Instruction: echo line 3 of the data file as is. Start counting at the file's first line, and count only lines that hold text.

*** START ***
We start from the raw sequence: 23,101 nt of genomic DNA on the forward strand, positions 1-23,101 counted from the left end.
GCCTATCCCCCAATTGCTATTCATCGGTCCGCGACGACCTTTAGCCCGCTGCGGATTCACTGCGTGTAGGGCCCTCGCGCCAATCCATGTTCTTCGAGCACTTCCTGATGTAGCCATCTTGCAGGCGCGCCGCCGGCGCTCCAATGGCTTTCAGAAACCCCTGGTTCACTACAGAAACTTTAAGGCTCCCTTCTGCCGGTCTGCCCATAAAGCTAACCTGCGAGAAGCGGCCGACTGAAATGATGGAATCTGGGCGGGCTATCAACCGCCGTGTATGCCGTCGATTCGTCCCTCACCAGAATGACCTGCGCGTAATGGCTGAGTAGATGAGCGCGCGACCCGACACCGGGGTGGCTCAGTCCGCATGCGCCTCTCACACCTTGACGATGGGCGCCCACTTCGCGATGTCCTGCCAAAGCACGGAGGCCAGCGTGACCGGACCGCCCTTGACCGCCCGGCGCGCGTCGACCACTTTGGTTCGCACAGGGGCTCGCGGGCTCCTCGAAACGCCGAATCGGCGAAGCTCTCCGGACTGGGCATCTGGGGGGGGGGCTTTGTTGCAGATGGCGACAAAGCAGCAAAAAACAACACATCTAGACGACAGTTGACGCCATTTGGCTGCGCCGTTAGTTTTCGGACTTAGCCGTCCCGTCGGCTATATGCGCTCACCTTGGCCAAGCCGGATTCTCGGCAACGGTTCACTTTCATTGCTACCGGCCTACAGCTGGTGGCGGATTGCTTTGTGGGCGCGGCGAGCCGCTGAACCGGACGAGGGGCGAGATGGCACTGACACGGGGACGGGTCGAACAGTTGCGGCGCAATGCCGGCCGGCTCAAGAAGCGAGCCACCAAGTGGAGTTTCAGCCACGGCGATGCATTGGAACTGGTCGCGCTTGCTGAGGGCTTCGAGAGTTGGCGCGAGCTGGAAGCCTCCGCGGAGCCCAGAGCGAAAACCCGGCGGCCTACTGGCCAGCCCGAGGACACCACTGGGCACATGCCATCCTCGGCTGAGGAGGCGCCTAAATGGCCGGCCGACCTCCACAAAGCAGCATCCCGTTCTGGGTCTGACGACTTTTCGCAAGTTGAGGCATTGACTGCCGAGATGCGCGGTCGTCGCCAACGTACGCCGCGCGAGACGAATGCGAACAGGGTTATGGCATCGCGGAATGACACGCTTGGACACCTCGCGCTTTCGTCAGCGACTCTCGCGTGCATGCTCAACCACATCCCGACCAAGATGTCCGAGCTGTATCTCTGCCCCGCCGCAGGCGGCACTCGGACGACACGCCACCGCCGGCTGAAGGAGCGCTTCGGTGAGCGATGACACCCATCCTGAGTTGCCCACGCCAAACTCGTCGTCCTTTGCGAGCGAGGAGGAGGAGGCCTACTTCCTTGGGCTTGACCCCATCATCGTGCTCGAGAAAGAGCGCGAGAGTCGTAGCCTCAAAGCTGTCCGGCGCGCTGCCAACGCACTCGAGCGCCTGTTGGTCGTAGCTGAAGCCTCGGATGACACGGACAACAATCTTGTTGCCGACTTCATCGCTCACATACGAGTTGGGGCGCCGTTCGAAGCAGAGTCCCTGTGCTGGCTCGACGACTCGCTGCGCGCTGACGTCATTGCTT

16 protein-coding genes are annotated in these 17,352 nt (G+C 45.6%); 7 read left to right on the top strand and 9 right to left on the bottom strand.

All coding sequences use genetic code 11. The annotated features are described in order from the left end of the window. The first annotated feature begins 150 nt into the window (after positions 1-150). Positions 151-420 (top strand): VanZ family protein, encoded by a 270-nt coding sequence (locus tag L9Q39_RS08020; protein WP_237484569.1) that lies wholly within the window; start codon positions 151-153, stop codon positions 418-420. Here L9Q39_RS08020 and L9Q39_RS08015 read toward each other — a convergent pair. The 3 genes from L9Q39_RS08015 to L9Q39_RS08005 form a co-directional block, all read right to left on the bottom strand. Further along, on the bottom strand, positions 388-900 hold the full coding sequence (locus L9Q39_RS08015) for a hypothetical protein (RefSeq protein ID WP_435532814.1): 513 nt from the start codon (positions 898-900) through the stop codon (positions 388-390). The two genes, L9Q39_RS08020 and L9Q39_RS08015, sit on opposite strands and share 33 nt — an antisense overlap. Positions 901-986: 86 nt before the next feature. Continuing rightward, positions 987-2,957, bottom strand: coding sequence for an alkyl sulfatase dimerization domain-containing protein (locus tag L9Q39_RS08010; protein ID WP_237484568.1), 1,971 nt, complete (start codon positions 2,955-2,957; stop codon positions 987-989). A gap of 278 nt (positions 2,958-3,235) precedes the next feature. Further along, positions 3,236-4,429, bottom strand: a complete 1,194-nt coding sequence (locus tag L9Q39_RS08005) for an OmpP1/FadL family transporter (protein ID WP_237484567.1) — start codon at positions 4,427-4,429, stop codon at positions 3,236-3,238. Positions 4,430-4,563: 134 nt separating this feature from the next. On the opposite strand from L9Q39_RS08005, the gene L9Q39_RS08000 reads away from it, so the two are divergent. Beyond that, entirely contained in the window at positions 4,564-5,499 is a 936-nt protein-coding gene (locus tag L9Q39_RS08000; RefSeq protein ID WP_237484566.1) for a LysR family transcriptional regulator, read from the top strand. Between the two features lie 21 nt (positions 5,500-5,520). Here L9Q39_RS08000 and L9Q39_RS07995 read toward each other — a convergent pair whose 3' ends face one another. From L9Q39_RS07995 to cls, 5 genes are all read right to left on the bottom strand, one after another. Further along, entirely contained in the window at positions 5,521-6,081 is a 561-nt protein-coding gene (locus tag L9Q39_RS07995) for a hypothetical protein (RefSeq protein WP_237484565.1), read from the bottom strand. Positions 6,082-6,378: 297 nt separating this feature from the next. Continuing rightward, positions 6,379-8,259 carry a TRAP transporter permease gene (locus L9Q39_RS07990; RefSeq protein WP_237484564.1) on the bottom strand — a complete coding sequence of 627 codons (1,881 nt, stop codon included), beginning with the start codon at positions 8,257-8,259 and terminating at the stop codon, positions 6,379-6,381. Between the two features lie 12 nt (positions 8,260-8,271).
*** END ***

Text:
16 protein-coding genes are annotated in these 17,352 nt (G+C 45.6%); 7 read left to right on the top strand and 9 right to left on the bottom strand.